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Turia Pitt: An Agile Learner in action

Turia Pitt is an Agile Learner. She has a Growth Mindset and knows how to take on challenges and overcome adversity.

Completing a double bachelor’s degree in Engineering (Mining) and Science at the University of New South Wales in 2010, Turia went on to successfully apply her learning as a mining engineer at a prestigious diamond mining company in Western Australia.

Not content with only pursuing academic and career goals, Turia excelled in many other areas of her life. She was a contestant in the Miss Earth Australia contest, a professional model, and a successful ultramarathon runner.

Tragically, on 2nd September 2011, while competing in a 100km ultramarathon in the Kimberley region of Western Australia, Turia was caught in a grass fire. She suffered burns to 65% of her body, including her face. Turia was placed in a medically-induced coma for six months, underwent more than 200 operations, had her left foot amputated, and lost all the fingers on her left hand and two on her...

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It’s not “just a mistake”: Introducing six different types of mistakes – Part 1

In education, and the community more broadly, there is a movement towards normalising mistakes. “It’s OK to make a mistake” has become the mantra. “Mistakes help me learn” is repeated in classrooms around the world. And, in some instances, mistakes have been encouraged and even rewarded.

But the problem is that not all mistakes are the same. Some mistakes contribute to the learning process, while others detract from it. There is a difference between mistakes that make you say, “Oh!”, and the ones that make you say, “Oh no!”

Over the next two weeks, I will introduce you to six different types of mistakes. We will explore mistakes that make you say, “Huh?”, mistakes that make you go, “Doh!”, mistakes that make you think, “Hmmm …” and more. We’ll develop a language of mistakes you can share with your students to help them understand the role of mistakes in learning and become better...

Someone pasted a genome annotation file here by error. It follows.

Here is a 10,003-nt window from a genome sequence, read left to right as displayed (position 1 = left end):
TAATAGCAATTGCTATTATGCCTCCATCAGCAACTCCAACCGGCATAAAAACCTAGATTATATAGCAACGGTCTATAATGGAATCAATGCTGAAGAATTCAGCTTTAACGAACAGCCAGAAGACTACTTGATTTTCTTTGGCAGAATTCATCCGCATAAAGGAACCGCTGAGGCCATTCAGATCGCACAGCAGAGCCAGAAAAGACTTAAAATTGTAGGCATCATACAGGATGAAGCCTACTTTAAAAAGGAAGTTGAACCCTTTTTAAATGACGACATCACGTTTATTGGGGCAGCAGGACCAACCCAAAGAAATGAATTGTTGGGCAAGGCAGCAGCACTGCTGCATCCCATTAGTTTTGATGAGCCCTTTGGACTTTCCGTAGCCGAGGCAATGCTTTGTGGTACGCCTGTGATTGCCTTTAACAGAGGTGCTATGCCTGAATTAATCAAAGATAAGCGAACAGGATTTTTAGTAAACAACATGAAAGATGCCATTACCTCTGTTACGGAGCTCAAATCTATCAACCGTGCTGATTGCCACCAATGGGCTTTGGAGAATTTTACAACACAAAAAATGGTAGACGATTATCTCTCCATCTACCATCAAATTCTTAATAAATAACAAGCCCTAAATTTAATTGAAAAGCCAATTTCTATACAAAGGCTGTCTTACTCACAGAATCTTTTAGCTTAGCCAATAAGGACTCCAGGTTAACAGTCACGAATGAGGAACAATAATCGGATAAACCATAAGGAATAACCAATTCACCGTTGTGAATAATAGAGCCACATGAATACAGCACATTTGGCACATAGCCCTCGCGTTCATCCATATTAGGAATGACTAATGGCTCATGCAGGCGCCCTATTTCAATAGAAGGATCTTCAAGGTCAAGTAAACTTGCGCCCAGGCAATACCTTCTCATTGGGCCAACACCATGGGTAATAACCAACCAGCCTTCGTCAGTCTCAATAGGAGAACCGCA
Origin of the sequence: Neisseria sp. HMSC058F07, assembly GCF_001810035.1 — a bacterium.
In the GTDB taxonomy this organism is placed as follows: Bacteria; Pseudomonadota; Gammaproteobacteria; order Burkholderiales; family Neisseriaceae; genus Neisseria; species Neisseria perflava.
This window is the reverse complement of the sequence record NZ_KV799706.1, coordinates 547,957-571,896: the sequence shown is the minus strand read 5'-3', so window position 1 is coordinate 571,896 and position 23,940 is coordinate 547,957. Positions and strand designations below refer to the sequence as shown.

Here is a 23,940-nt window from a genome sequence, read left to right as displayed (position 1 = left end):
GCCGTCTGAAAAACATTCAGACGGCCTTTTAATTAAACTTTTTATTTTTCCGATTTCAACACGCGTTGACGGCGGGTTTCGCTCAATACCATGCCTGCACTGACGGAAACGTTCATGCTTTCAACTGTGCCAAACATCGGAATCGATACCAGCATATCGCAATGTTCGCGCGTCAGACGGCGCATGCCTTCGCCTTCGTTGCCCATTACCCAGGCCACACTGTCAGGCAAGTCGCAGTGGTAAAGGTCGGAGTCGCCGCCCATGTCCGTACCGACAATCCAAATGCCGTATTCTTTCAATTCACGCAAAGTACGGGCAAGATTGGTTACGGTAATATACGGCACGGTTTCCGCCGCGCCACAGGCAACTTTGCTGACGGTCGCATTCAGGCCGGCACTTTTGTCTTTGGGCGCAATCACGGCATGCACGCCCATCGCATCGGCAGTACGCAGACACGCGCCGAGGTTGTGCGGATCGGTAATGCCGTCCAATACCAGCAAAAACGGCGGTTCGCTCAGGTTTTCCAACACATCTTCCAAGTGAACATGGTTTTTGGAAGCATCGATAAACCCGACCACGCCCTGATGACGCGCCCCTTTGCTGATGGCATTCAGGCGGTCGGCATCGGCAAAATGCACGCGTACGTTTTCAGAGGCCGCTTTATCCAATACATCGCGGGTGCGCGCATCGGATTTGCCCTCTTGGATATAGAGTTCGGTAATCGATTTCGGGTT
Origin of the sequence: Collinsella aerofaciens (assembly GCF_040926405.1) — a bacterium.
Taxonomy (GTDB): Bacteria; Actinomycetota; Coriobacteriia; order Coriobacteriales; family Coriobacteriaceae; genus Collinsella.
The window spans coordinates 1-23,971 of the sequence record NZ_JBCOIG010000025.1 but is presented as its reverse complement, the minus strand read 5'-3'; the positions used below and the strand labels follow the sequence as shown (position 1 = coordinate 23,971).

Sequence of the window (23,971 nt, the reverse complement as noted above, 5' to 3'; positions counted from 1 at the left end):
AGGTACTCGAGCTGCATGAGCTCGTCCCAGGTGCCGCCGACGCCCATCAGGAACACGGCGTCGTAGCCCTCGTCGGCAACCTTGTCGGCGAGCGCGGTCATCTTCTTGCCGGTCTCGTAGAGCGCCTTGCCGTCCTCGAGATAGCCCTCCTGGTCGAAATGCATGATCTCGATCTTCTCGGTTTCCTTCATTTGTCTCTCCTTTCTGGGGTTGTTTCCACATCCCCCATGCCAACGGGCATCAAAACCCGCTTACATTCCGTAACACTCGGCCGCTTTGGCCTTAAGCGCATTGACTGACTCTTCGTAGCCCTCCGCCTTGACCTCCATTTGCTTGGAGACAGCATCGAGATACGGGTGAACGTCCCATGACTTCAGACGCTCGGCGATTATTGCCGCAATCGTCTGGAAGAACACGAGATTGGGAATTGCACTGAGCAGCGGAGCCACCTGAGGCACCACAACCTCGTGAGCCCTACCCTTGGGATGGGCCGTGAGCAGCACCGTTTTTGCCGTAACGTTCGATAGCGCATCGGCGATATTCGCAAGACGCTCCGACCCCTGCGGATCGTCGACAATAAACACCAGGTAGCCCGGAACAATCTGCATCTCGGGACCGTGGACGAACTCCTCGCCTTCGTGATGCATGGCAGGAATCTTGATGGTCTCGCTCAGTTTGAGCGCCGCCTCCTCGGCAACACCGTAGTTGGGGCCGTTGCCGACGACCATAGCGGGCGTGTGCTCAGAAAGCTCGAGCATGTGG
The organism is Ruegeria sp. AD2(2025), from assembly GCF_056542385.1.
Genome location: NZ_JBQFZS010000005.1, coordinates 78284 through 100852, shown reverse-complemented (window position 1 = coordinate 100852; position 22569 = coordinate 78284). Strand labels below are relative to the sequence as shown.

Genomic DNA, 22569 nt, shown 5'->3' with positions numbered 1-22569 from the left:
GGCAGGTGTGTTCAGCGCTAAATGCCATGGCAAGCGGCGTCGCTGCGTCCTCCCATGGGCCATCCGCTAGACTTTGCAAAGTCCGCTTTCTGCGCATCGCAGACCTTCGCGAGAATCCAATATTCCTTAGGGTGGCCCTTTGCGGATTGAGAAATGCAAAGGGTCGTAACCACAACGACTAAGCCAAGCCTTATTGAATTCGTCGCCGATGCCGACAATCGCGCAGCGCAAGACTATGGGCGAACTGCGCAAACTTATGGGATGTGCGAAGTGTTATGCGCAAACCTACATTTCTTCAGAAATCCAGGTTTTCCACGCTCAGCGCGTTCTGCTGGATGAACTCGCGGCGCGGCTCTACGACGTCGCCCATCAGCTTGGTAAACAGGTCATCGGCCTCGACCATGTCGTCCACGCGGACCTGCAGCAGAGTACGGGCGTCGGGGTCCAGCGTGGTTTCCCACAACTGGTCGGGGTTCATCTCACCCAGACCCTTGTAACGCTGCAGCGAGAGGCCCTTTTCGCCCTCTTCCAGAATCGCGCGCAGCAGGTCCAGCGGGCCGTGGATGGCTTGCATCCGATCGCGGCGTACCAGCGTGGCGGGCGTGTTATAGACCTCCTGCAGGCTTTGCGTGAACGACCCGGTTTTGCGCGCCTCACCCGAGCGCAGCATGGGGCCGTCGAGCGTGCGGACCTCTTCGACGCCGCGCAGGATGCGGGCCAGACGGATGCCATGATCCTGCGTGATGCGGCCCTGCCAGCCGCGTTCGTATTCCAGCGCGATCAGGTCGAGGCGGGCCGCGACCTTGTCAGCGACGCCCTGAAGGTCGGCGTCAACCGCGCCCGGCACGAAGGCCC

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Why Settle For Resilience?

I’m fortunate to work with many teachers around the world. Not only do I get to share my work with them; I get to learn about the goals they see as most important to their school.

Developing resilience is one of the most common goals I hear about. In fact, it is often the reason why teachers are drawn to my work with Growth Mindsets and Learning Agility.

But recently, I’ve been questioning resilience. By making “resilience” our goal, do we set the bar too low? Could we do better?

Let’s take a look at what resilience is and why schools are so interested in it.

What is resilience?

Dictionary.com defines resilience as: “The capacity to recover quickly from difficulties. The power or ability to return to original form.”

Toni Noble and Helen McGrath, authors of Bounce Back!, discuss resilience in terms of the “ability to cope or ‘bounce back’ after encountering negative events, difficult situations,...

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Why settle for resilience?

I’m fortunate to work with many organisations around the world. Not only do I get to share my work with them; I get to learn about the goals they see as most important to their organisation.

Developing resilience is one of the most common goals I hear about. In fact, it is often the reason why organisations are drawn to my work with Growth Mindsets and Learning Agility.

But recently, I’ve been questioning resilience. By making “resilience” our goal, do we set the bar too low? Could we do better?

Let’s take a look at what resilience is and why organisations are so interested in it.

What is resilience?

Dictionary.com defines resilience as: “The capacity to recover quickly from difficulties. The power or ability to return to original form.”

Toni Noble and Helen McGrath, authors of Bounce Back!, discuss resilience in terms of the “ability to cope or ‘bounce back’ after encountering...

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Why are we still talking Fixed vs Growth Mindsets?

In her landmark book, Mindset: The New Psychology of Success, Carol Dweck introduced the concept of Fixed and Growth Mindsets to the world. She highlighted the influence our Mindset has over our behaviour, and she gave dozens of examples of how peoples’ Fixed or Growth Mindset impacted their lives.

But we must remember that Dweck was introducing her ideas. She gave examples designed to highlight the importance of Mindsets, and she made us sit up and take notice. But Mindsets don’t end with fixed and growth – there’s so much more depth and complexity behind Dweck’s ideas.

"In the real world, there aren’t two types of people. We don’t live in a world where some people have a Fixed Mindset, and others have a Growth Mindset."

In reality, our differences are much more subtle and complex. Our Mindset doesn’t fall into one of two categories; rather, it falls along a continuum between the extremes of fixed and growth.

The Growth Mindset...